PUP reneges on $2.1B for council R2R funding
27 August 2014
Senator Jacqui Lambie's claim that she was offered $200 million in additional Tasmanian road funding by the Deputy Prime Minister's office is mistaken.
Senator Lambie, two PUP staff and an advisor from another parliamentary office met with my Chief of Staff and Senior Policy Advisor last night. A senior public servant was also present.
At the meeting, PUP Senators agreed to support the Land Transport Infrastructure Amendment Bill 2014 unamended, on the basis that:
- The Government is committed to introduce amendments to the Infrastructure Australia Act to introduce a threshold over which infrastructure projects must be considered by Infrastructure Australia, and that Infrastructure Australia would be required to publish justification for its recommendations;
- A Departmental briefing would be provided to Senator Lambie on the program of works for Victoria and Tasmania;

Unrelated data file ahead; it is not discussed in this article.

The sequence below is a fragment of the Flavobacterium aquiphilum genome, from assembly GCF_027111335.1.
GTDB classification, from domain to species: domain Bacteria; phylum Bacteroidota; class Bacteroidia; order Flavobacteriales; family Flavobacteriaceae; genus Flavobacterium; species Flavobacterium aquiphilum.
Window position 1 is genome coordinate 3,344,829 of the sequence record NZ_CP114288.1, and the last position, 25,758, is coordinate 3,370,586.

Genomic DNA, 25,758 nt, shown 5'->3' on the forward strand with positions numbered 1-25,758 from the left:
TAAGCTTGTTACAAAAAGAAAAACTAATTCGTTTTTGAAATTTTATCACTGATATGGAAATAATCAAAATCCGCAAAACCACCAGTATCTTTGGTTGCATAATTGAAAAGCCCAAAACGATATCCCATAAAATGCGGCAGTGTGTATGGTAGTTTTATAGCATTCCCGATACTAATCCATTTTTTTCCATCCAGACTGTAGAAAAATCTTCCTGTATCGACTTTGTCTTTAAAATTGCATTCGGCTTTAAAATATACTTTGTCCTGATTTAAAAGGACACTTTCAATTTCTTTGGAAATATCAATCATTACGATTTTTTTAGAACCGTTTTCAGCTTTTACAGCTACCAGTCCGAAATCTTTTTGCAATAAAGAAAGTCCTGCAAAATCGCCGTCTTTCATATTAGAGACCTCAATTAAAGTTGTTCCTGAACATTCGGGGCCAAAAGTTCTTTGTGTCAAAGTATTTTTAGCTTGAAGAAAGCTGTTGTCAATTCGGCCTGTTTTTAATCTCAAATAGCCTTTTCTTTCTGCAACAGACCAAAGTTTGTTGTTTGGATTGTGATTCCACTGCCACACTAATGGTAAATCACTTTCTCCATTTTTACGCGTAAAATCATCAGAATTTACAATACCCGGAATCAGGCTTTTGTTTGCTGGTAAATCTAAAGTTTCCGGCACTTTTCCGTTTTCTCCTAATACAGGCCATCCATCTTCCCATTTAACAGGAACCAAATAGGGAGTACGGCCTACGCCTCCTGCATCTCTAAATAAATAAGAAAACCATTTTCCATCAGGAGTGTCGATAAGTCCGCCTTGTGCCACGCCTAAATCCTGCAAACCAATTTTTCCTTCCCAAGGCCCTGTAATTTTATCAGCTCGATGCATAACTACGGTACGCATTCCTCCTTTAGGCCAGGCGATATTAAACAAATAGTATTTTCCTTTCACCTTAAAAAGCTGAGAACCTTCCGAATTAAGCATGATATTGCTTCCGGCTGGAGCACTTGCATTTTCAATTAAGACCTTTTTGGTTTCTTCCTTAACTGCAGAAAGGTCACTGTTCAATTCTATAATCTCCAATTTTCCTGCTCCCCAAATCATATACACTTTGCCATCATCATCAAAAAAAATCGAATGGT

- The Government would consider a proposal from Senator Lambie for a shovel ready Council project on the Tasmanian West Coast, further details to be provided by Senator Lambie's office; and
- The Government would consult the Independents on future guidelines for the Heavy Vehicle Safety and Productivity Programme.
Senator Lambie did request $200 million in additional road funding for Tasmania. She was advised that the government was not in a position to make such a commitment.
Today, an adviser to Senator Lambie phoned my office to advise that PUP Senators would now oppose the Bill and that Senator Lambie would introduce her own Bill to authorise Roads to Recovery payments to councils.
They also asked for $200 million in extra road funding to be provided to each of Tasmania, Western Australia and Queensland.
No justification was provided for this unusual demand.
The $2.1 billion that should have flowed from today's passage of the Land Transport Infrastructure Amendment Bill 2014 would have made a real difference to the ability of councils to deliver the better, safer local roads and streets their communities need.